St. Nicholas

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The Miracle of Saint Nicholas and the Image

from Representative Medieval and Tudor Plays translated and edited by Henry W. Wells and Roger S. Loomis

Plays telliing saints' legends were among the earliest Medieval mystery plays.  This school drama, written around 1125 by Hilarius, a student of Abelard thought to be English, was performed by boys in monastery schools.

St. Nicholas icon
St Nicholas the Wonderworker, Russia, 19th century
St Nicholas Center Collection

by Hilarius

DRAMATIS PERSONAE

A BARBARIAN
FOUR OR SIX ROBBERS
ST. NICHOLAS' IMAGE
ST. NICHOLAS
First of all, the BARBARIAN, who has gathered together his goods, comes to the image of ST. NICHOLAS, and commending them to his charge, says:
All things whereof I am possessed
I've put here, Nicholas, in this chest.
Be thou their guardian, I request;
          Take of them good care.
Pray to my humble prayer give ear,
Look well that robbers come not near,
Unto thee I deliver here
          Gold and vestments rare.
To journey abroad is my design.
I to thy ward my goods consign.
When I return, see thou resign
          All again to me.
Now no more fears my mind beset,
Since in thy ward my goods are set.
Let me, returning, not regret
          The trust I put in thee.

When he has departed, some passing THIEVES, seeing the door open and no guardian, bear everything away. The BARBARIAN returns, and not finding the treasure, says:

Out Harro! Murder, theft!
Here all my wealth I left.
The more fool I—'tis reft!
          God! this is foul treason!
If I be wroth, 'tis not without good reason.
Treasures, at least a hundred,
I placed here. How I blundered!
Money and all are plundered.
          God! this is foul treason!
If I be wroth, 'tis not without good reason.
'Twas here I left my store.
But here it is no more!
This saint must pay the score!
          God! this is foul treason!
If I be wroth, 'tis not without good reason.

Then, approaching the IMAGE, he says to it:

Here all my pelf I brought,
And unto thee betaught.
How like a fool I wrought!
          Nicholas, hear!
I Give up my goods, or thou shalt buy them dear.

Taking up a scourge, he says:

To thee I'll now impart
A most improving art.
Not lightly shalt thou part.
Thou'rt in my power;
Therefore the goods I left with thee restore.
I call thy God to testify:
If me thou'lt not indemnify,
Thy knavish back I'll scarify.
Thou'rt in my power;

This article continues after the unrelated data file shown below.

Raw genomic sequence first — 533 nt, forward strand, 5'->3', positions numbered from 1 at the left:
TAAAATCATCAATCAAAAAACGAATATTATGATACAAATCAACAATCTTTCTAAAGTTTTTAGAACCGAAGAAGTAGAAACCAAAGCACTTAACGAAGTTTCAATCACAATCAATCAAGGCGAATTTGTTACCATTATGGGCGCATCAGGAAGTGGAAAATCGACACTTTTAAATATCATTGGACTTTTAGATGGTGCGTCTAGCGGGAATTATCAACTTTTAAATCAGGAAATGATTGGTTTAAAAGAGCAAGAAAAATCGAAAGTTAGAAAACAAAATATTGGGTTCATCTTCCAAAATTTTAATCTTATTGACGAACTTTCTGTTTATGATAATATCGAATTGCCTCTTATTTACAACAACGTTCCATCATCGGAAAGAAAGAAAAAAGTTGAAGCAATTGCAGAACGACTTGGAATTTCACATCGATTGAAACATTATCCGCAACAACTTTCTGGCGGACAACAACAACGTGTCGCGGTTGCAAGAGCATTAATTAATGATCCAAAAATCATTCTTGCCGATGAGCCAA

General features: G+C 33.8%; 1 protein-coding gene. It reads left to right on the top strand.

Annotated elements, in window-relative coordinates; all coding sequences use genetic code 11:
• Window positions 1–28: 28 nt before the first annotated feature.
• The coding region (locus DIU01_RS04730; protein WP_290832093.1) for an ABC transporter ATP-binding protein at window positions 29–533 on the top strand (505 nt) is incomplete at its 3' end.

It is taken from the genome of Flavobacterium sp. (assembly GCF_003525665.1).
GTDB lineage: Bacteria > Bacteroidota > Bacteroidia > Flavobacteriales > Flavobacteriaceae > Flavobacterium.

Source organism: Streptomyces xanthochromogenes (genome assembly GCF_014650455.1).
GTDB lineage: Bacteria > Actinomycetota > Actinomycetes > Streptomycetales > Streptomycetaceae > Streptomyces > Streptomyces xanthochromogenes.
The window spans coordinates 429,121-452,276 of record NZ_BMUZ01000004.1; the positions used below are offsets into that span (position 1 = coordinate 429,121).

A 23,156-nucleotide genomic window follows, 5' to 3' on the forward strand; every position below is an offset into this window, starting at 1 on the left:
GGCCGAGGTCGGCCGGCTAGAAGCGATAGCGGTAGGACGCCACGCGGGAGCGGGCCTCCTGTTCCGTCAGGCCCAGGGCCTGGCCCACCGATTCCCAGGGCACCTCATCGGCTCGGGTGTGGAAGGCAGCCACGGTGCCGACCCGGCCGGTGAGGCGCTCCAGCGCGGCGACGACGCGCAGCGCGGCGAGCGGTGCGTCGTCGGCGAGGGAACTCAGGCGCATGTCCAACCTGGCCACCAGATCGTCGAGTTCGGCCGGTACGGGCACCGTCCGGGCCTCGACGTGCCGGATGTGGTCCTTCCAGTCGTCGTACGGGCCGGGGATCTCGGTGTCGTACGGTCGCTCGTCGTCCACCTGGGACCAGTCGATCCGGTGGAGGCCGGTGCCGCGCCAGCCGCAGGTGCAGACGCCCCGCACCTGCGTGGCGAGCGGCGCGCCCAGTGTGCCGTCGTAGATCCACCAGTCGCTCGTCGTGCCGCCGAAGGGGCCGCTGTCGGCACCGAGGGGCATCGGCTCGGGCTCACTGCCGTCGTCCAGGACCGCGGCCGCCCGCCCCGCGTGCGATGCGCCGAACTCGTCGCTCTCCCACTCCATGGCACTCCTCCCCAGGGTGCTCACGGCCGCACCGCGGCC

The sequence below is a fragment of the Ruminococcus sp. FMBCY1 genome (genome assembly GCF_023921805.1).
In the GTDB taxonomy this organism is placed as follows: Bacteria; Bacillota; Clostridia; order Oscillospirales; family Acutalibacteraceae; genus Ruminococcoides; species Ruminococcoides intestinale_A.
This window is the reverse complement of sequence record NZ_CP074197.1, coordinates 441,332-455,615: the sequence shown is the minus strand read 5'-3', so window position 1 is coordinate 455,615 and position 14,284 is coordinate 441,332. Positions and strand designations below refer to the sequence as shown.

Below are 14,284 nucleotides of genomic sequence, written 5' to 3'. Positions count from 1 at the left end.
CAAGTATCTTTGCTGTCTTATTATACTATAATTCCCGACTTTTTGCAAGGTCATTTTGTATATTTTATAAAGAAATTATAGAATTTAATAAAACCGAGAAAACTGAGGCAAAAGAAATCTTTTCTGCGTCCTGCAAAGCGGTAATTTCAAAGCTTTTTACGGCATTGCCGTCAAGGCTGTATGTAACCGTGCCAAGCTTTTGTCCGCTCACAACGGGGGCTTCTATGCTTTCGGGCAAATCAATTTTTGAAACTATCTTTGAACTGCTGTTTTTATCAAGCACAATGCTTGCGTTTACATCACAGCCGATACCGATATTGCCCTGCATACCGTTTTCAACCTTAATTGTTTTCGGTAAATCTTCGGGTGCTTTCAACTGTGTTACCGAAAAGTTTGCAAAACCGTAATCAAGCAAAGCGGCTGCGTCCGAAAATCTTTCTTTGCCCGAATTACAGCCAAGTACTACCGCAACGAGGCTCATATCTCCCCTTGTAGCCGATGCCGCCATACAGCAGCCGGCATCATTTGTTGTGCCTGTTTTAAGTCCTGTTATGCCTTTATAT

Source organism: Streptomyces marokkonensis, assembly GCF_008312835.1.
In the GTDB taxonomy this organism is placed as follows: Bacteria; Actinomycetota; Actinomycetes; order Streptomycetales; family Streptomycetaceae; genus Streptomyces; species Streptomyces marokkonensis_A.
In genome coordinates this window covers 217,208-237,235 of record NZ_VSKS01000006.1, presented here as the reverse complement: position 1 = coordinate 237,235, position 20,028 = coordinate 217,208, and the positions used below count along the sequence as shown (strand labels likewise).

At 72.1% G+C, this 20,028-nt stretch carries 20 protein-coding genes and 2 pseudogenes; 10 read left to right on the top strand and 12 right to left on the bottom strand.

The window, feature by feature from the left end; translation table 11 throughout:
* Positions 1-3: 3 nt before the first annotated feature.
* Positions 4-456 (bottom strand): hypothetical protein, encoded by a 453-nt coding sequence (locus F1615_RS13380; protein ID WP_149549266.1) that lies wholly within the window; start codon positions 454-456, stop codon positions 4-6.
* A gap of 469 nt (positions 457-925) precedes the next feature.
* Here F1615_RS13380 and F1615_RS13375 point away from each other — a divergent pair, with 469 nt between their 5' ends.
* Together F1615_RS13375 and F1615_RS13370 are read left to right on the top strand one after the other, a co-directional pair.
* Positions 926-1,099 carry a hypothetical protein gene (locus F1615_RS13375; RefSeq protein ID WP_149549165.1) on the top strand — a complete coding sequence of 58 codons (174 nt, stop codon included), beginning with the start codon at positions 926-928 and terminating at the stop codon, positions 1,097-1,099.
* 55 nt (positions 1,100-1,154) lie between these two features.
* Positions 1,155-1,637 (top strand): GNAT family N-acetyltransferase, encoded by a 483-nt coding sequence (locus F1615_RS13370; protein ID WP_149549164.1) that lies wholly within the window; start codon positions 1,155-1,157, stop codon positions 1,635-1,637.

Therefore the goods I left with thee restore.

Then ST. NICHOLAS, coming to the ROBBERS, says:

Wretches, what is it ye do?
Short will be the hours and few
That ye gloat upon your prey.
It was in my custody.
Think not ye escaped my eye
When ye bore the spoil away.
Stripes I've suffered, without fable,
Since through you I was not able
To give back the treasure due;
Borne the assault of tongue and lip;
Nay, even more, the bite of whip.
In this pass I've come to you,
Speedily the goods restore
O'er whose safety I presided;
All was to my charge confided
Which by stealth away ye bore.
If ye do not this in sorrow,
Ye'll be dangling on the morrow
From the timbers of a cross;
For I'll openly proclaim
Your misdeeds and works of shame.
Therefore, haste, repair the loss.

The ROBBERS in fear bring back all, and the BARBARIAN on finding them says:

Unless my sight's declining,
          They're mine once more;
Look, gold and jewels shining!
I marvel every moment more and more.
The lost are found again
          (They're mine once more),
Without expense or pain.
I marvel every moment more and more.
O true custodian,
          (They're mine once more)
Who hast returned each one!
I marvel every moment more and more.

Then approaching the IMAGE and kneeling he says:

Humbly I come to thee,
          Good Santa Claus!
Thou hast restored to me
What in thy keeping was.
Awhile I've been a rover,
          Good Santa Claus!
I now entire recover
What in thy keeping was.
My soul has gained new health,
          Good Santa Claus! Since naught lacks of the wealth
That in thy keeping was.

Anon appearing to him BLESSED NICHOLAS Says:

Oh, pray not brother unto me.
To God alone make thou thy plea.
The same it is by whose decree
Were fashioned heaven and earth and sea
That hath returned thy precious hoard.
Be then no other than thou wast,
Adoring Christ both first and last:
Thy trust on Jesu only cast,
Through whom thine own again thou hast.
Mine is no merit nor reward.

In reply to him the BARBARIAN says:

Thy counseling I do not need;
For I'm determined with all speed
Each cruel wrong and loathsome deed
          To cast away.
I'll trust in Christ, God's only Son,
Who wondrous miracles hath done,
And all the law of Apollon
          Abjure for aye.
For Christ it is who by His hand
Hath wrought the sky, the sea, the land;
And yet to those who make demand
          His grace doth bring.
For Christ, the Lord of high degree,
Hath blotted out my sin for me.
So may His kingdom ever be
          Without ending!


from Representative Medieval and Tudor Plays translated and edited by Henry W. Wells and Roger S. Loomis, New York: Sheed & Ward, Inc., copyright © 1942, Copyright administered by the Continuum International Publishing Group. Used by permission.

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